– Sarah Horrocks
5.0 out of 5 stars A masterpiece.
By Luca Vitale on September 22, 2007
This might be the best graphic novel ever written, and I don`t say that lightly. It`s a shame that it doesn`t have a wide circulation in Europe and US. It`s pretty much impossible to compare to anything else, Tekkon Kinkreet it`s the most lyrical and at at the same time the most anti-conformist comic you`ll ever read. Think Miyazaki, Tank Girl and Takeshi Kitano all wrapped up in one story that is so good it hurts. Just get it, if you like indie comics chances are this is your new favorite one.
1.0 out of 5 stars very bad
ByEvzenie Reitmayerovaon January 28, 2010
i dunno about the story.
the pictures are so bad it is hard to follow what is actually going on.
it looks like it was drawn by a 2 years old kid with no talent.
i started to read this book a couple of times but couldnt finish it.
it proves even manga can be drawn very bad.
what a dissapointment.
Joey Comeau rated it it was amazing
This is one of my favourite comic books. It’s surreal and sort of mystical in a way that isn’t lame, but is instead psychological and unexpectedly violent. I was very surprised by this book.
Two years after first reading this book, I have come back to it again and again, each time finding more to love. This has gone from being a really nice surprise and “one of my favourite comic books” to being my favourite BOOK, period.
(A) It’s the most furiously cartooned book I’ve read all year, a no-assistants one man show of total vision penmanship that leaves its ‘realistic’ scenery vibrating; buildings literally wave and curve in the background while characters adopt scribbly or sharp appearances based on minute shifts in mood. It’s like Matsumoto seized on the propensity of manga characters in stories where boys see spirits to shift to superdeformed mode when something funny happens and exploded it into three-dimensional sphere of hypersensitive bodily flux.
“Although, I’m still not sure why the book is called Gogo Monster.”
4.0 out of 5 starsFantastic Book
ByChristopher Luceroon January 27, 2013
Format: Paperback|Verified Purchase
All-in-all the book is just an amazing read and a must for everyone. My only problem is that when it came in the mail, the very top part of the slip cover was wrinkled because the shipping. Its kinda annoying but still, the book is something to own rather than just read online.
(B) Gone is any trace of the punkish action comics posture of Tekkonkinkreet. Why is that a virtue? Because GoGo Monster functions as a stealthy follow-up project; there’s no doubt in my mind as to why Viz selected it to follow that long-brewing success, since it’s functionally a loose remake, at one point even replicating a plot twist. The trick is, the work formerly known as Black and White concluded with its heroes extricating themselves from the heroic narrative as a means of growing up. Thus, GoGo Monster rips the explicit fantasy out and presents another two boys in a similar story that’s nonetheless entirely different, more delicate, daydreamier. Better.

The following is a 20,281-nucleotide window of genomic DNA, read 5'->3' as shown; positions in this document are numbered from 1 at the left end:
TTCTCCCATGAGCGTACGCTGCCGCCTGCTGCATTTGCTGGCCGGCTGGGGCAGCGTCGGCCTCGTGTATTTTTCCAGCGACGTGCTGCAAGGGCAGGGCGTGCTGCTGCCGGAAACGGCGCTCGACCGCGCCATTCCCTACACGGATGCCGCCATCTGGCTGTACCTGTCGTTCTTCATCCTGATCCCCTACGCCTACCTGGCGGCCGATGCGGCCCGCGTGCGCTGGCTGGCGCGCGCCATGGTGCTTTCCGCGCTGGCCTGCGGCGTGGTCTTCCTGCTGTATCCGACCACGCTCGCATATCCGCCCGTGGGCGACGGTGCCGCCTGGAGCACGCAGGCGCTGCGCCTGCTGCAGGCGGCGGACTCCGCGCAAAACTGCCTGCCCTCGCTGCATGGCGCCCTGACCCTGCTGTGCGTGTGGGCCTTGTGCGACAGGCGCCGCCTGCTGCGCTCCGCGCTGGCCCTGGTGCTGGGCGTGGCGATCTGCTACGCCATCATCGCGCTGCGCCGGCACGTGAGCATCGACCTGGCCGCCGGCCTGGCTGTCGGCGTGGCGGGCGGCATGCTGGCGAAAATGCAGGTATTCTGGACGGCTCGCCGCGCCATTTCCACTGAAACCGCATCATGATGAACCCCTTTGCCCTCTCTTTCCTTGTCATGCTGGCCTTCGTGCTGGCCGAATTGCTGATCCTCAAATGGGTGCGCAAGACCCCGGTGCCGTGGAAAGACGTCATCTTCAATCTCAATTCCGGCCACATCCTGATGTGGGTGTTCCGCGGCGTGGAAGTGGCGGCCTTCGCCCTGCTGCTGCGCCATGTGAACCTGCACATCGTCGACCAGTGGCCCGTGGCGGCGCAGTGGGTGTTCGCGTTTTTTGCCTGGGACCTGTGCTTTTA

Mabomanji rated it it was amazing · review of another edition
Shelves: bd-comics, friend-s-recommendation
J’adore le style de Taiyo Matsumoto, il dessine avec beaucoup de détails mais surtout avec beaucoup de dynamisme en choisissant des points de vue inhabituels. Il y a une qualité cinématographique à son dessin et à son travail de découpage des planches et d’enchaînement de l’histoire, un vrai travail de montage. Je me suis retrouvée embarquée dans cette folle poursuite à travers le monde entier et j’en ai oublié où j’étais. Le monde futuriste brossé est fascinant et on apprend à chaque chapitre un peu plus sur ce qui s’y passe. Politiquement c’est intéressant avec cette organisation pour le maintien pour la paix qui voit ses jours comptés car elle arrive au bout de sa mission. Reste de le mystère de cette femme libérée par Number 5, elle semble être innocente et pourtant elle a un pouvoir magnétique et semble attirer toute la nature à elle. Un tome passionnant dont j’espère la suite au même niveau.
5.0 out of 5 starsDevoted Comics Fans Should Not Pass This One By
ByGraphicNovelReporter.comon December 8, 2009
Yuki Tachibana is an outcast at Asahi Elementary School. He sits alone, drawing on his desk and occasionally shouting out weird exclamations. If he talks to the other children, it is only to warn them about the “others,” beings kept in check only by the power of Super Star, the boss of the other side. Yuki’s only friend is the school’s caretaker, Ganz, though he sometimes talks to IQ, an older student who is academically gifted but interacts with people only through the box he wears over his head. When Makoto Suzuki’s school is shut down for mysterious reasons, he is sent to Asahi Elementary and placed in the desk next to Yuki. Despite the other students’ warnings about Yuki’s strange behavior, Makoto befriends the boy and soon finds himself wondering how much of Yuki’s tales are true.